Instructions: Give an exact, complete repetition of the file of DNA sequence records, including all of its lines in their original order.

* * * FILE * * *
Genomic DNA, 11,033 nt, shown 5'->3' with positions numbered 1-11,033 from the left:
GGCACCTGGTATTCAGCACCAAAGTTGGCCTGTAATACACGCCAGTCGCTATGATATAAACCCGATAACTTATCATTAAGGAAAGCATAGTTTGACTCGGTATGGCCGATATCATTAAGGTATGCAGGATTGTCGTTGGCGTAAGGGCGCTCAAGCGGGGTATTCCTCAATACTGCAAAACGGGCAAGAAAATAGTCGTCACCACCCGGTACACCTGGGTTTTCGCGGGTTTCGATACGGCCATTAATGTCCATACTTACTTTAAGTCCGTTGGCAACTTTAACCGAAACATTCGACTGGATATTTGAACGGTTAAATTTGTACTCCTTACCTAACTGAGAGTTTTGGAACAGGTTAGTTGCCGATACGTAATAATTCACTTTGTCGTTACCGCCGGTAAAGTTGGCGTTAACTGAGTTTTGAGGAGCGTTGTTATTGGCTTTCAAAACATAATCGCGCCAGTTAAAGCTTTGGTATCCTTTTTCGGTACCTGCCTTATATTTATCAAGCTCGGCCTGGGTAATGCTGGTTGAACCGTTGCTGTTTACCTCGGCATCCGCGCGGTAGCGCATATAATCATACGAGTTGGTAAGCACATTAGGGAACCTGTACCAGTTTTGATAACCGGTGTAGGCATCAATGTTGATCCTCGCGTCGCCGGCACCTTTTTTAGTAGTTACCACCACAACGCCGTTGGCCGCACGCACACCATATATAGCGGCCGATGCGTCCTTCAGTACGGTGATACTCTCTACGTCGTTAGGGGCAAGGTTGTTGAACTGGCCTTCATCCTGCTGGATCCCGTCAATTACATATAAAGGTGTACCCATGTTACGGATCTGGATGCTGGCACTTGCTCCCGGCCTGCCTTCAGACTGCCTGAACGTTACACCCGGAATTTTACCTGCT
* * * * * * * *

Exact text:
Genomic DNA, 11,033 nt, shown 5'->3' with positions numbered 1-11,033 from the left:
GGCACCTGGTATTCAGCACCAAAGTTGGCCTGTAATACACGCCAGTCGCTATGATATAAACCCGATAACTTATCATTAAGGAAAGCATAGTTTGACTCGGTATGGCCGATATCATTAAGGTATGCAGGATTGTCGTTGGCGTAAGGGCGCTCAAGCGGGGTATTCCTCAATACTGCAAAACGGGCAAGAAAATAGTCGTCACCACCCGGTACACCTGGGTTTTCGCGGGTTTCGATACGGCCATTAATGTCCATACTTACTTTAAGTCCGTTGGCAACTTTAACCGAAACATTCGACTGGATATTTGAACGGTTAAATTTGTACTCCTTACCTAACTGAGAGTTTTGGAACAGGTTAGTTGCCGATACGTAATAATTCACTTTGTCGTTACCGCCGGTAAAGTTGGCGTTAACTGAGTTTTGAGGAGCGTTGTTATTGGCTTTCAAAACATAATCGCGCCAGTTAAAGCTTTGGTATCCTTTTTCGGTACCTGCCTTATATTTATCAAGCTCGGCCTGGGTAATGCTGGTTGAACCGTTGCTGTTTACCTCGGCATCCGCGCGGTAGCGCATATAATCATACGAGTTGGTAAGCACATTAGGGAACCTGTACCAGTTTTGATAACCGGTGTAGGCATCAATGTTGATCCTCGCGTCGCCGGCACCTTTTTTAGTAGTTACCACCACAACGCCGTTGGCCGCACGCACACCATATATAGCGGCCGATGCGTCCTTCAGTACGGTGATACTCTCTACGTCGTTAGGGGCAAGGTTGTTGAACTGGCCTTCATCCTGCTGGATCCCGTCAATTACATATAAAGGTGTACCCATGTTACGGATCTGGATGCTGGCACTTGCTCCCGGCCTGCCTTCAGACTGCCTGAACGTTACACCCGGAATTTTACCTGCT